Appearing with the top U.S. diplomat in Iraq to report on military and political developments in the four-year-old war effort, Army Gen. David H. Petraeus claimed major progress for the so-called "surge," the deployment of an additional 30,000 troops to Iraq last spring.
Citing a drop in the overall level of violence in Iraq, Petraeus said, "I believe that we will be able to reduce our forces to pre-surge levels . . . without jeopardizing security gains we fought so hard to achieve." He said he also believes that "it is possible to achieve our objectives in Iraq over time," although this will be "neither quick nor easy."
Petraeus said he has "recommended a drawdown" of U.S. forces starting later this month with the withdrawal of a Marine unit. Further "redeployments" should continue into next year, with U.S. troop strength dropping to about 130,000 troops by mid-July 2008, he said.
The much-anticipated testimony of Petraeus and U.S. Ambassador Ryan C. Crocker at a joint hearing of the House Armed Services and Foreign Affairs committees could help shape upcoming congressional decisions on funding for the Iraq war. The pair also is scheduled to testify together Tuesday at separate Senate hearings, one before the Foreign Relations Committee and the other before the Armed Services Committee.
Senator John Kerry issued the following statement today, in response to testimony from General Petraeus and Ambassador Ryan Crocker:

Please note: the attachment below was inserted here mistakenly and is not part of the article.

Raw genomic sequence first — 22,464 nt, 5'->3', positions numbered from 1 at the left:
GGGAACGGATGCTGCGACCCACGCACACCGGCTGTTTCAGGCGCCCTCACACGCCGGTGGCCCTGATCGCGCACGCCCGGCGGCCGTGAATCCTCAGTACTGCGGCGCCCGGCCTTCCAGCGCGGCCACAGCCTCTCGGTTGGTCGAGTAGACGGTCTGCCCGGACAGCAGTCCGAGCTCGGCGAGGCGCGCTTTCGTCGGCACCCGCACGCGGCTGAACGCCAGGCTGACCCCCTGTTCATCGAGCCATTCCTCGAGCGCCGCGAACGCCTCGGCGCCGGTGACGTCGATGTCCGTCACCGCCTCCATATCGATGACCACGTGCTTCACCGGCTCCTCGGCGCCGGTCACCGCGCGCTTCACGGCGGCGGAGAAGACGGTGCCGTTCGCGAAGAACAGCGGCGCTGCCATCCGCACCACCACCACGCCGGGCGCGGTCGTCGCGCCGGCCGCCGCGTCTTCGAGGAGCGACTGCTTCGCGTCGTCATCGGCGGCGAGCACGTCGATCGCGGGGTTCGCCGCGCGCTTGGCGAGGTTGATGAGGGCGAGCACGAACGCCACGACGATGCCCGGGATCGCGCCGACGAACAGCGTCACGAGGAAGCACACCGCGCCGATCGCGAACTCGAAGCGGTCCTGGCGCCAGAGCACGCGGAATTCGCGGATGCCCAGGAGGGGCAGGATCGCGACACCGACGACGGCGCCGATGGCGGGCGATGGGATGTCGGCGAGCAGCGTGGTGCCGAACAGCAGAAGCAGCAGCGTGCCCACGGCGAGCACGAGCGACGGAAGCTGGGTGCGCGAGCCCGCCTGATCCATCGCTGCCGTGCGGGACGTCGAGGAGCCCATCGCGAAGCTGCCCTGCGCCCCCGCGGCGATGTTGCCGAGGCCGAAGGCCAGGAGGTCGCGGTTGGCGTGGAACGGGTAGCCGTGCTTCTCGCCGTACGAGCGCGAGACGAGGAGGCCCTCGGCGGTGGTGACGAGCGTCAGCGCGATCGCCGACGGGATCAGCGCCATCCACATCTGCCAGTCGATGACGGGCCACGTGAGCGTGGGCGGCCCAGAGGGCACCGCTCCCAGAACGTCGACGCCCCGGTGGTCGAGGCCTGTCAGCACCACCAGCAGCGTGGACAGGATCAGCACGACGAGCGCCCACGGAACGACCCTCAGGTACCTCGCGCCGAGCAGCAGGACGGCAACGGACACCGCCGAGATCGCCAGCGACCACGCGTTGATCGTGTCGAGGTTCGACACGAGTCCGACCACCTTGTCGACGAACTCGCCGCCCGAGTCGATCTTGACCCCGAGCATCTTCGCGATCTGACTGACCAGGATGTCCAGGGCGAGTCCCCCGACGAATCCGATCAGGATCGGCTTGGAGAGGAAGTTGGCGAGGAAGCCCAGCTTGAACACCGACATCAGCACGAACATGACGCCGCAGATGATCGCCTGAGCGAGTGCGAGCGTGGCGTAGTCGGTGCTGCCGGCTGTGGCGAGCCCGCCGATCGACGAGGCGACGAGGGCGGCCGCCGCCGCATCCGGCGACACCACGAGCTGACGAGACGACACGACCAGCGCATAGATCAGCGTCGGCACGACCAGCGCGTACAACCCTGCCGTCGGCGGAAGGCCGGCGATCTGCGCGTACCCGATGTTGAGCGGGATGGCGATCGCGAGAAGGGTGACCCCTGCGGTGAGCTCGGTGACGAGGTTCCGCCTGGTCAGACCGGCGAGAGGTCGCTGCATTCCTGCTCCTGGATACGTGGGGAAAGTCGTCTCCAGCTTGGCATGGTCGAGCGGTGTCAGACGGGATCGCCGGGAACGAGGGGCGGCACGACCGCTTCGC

“It spoke volumes today when General Petraeus said the Iraqi politicians have been sitting on their thumbs while American soldiers sweated it out all summer. Nothing today suggested that President Bush’s eight months of escalation have done anything to achieve political progress in a deadly civil war,” Kerry said. “The three recent independent reports – from the General Accounting Office, the National Intelligence Estimate and the General Jones Commission - all say the opposite. I am looking forward to hearing from both of these public servants tomorrow during the Senate’s Foreign Relations Committee hearing.”
Michael Abramowitz notes in the WaPo, that the "long-awaited testimony this afternoon of Gen. David H. Petraeus and Ambassador Ryan C. Crocker, once seen as a potential turning point in war policy, seemed more like an exercise of kicking the can down the road."
Petraeus left the larger questions -- what will be the future size and mission of the American "footprint" in Iraq -- unanswered. He offered hints that the reductions might continue beyond next summer but said he would not be able to offer a definitive judgment until March.
"Our experience in Iraq has repeatedly shown that projecting too far into the future is not just difficult, it can be misleading and even hazardous," Petraeus testified.
I'm not sure what the line up is for Senator's on the Foreign Relations Committee questioning Petraeus tomorrow, but no doubt, Kerry will not be holding any punches.
Cross posted from The Democratic Daily.